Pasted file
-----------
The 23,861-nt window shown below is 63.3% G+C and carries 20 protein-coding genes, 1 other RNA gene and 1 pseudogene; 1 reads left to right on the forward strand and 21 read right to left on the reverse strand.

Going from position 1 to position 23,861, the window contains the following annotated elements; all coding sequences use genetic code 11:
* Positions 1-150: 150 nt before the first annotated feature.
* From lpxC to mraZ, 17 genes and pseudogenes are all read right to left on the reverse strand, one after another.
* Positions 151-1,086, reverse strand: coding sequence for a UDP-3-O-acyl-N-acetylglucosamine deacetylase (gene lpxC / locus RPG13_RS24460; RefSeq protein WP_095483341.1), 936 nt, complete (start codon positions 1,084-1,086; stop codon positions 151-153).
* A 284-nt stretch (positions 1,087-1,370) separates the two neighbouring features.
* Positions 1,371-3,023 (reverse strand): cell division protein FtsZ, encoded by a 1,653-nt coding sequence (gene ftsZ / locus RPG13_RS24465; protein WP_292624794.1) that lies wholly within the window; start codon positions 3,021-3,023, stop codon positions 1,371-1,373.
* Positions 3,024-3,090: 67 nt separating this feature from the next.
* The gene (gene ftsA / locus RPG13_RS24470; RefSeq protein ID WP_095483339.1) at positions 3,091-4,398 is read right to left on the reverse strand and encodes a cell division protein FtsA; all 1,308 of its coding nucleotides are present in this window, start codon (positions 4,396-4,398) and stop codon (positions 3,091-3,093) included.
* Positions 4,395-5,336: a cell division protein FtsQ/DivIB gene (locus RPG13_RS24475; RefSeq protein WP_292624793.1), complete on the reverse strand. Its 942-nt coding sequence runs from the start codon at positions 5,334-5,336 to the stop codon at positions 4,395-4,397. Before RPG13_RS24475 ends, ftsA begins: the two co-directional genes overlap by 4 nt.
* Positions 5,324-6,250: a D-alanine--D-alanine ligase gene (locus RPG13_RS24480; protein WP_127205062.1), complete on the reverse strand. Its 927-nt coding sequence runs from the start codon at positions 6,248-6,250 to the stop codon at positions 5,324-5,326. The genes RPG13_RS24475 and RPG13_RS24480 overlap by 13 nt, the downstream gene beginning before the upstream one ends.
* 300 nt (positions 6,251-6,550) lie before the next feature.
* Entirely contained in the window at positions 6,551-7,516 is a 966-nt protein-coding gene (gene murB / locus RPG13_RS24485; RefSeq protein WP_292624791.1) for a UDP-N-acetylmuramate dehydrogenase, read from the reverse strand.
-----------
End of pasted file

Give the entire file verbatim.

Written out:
The 23,861-nt window shown below is 63.3% G+C and carries 20 protein-coding genes, 1 other RNA gene and 1 pseudogene; 1 reads left to right on the forward strand and 21 read right to left on the reverse strand.

Going from position 1 to position 23,861, the window contains the following annotated elements; all coding sequences use genetic code 11:
* Positions 1-150: 150 nt before the first annotated feature.
* From lpxC to mraZ, 17 genes and pseudogenes are all read right to left on the reverse strand, one after another.
* Positions 151-1,086, reverse strand: coding sequence for a UDP-3-O-acyl-N-acetylglucosamine deacetylase (gene lpxC / locus RPG13_RS24460; RefSeq protein WP_095483341.1), 936 nt, complete (start codon positions 1,084-1,086; stop codon positions 151-153).
* A 284-nt stretch (positions 1,087-1,370) separates the two neighbouring features.
* Positions 1,371-3,023 (reverse strand): cell division protein FtsZ, encoded by a 1,653-nt coding sequence (gene ftsZ / locus RPG13_RS24465; protein WP_292624794.1) that lies wholly within the window; start codon positions 3,021-3,023, stop codon positions 1,371-1,373.
* Positions 3,024-3,090: 67 nt separating this feature from the next.
* The gene (gene ftsA / locus RPG13_RS24470; RefSeq protein ID WP_095483339.1) at positions 3,091-4,398 is read right to left on the reverse strand and encodes a cell division protein FtsA; all 1,308 of its coding nucleotides are present in this window, start codon (positions 4,396-4,398) and stop codon (positions 3,091-3,093) included.
* Positions 4,395-5,336: a cell division protein FtsQ/DivIB gene (locus RPG13_RS24475; RefSeq protein WP_292624793.1), complete on the reverse strand. Its 942-nt coding sequence runs from the start codon at positions 5,334-5,336 to the stop codon at positions 4,395-4,397. Before RPG13_RS24475 ends, ftsA begins: the two co-directional genes overlap by 4 nt.
* Positions 5,324-6,250: a D-alanine--D-alanine ligase gene (locus RPG13_RS24480; protein WP_127205062.1), complete on the reverse strand. Its 927-nt coding sequence runs from the start codon at positions 6,248-6,250 to the stop codon at positions 5,324-5,326. The genes RPG13_RS24475 and RPG13_RS24480 overlap by 13 nt, the downstream gene beginning before the upstream one ends.
* 300 nt (positions 6,251-6,550) lie before the next feature.
* Entirely contained in the window at positions 6,551-7,516 is a 966-nt protein-coding gene (gene murB / locus RPG13_RS24485; RefSeq protein WP_292624791.1) for a UDP-N-acetylmuramate dehydrogenase, read from the reverse strand.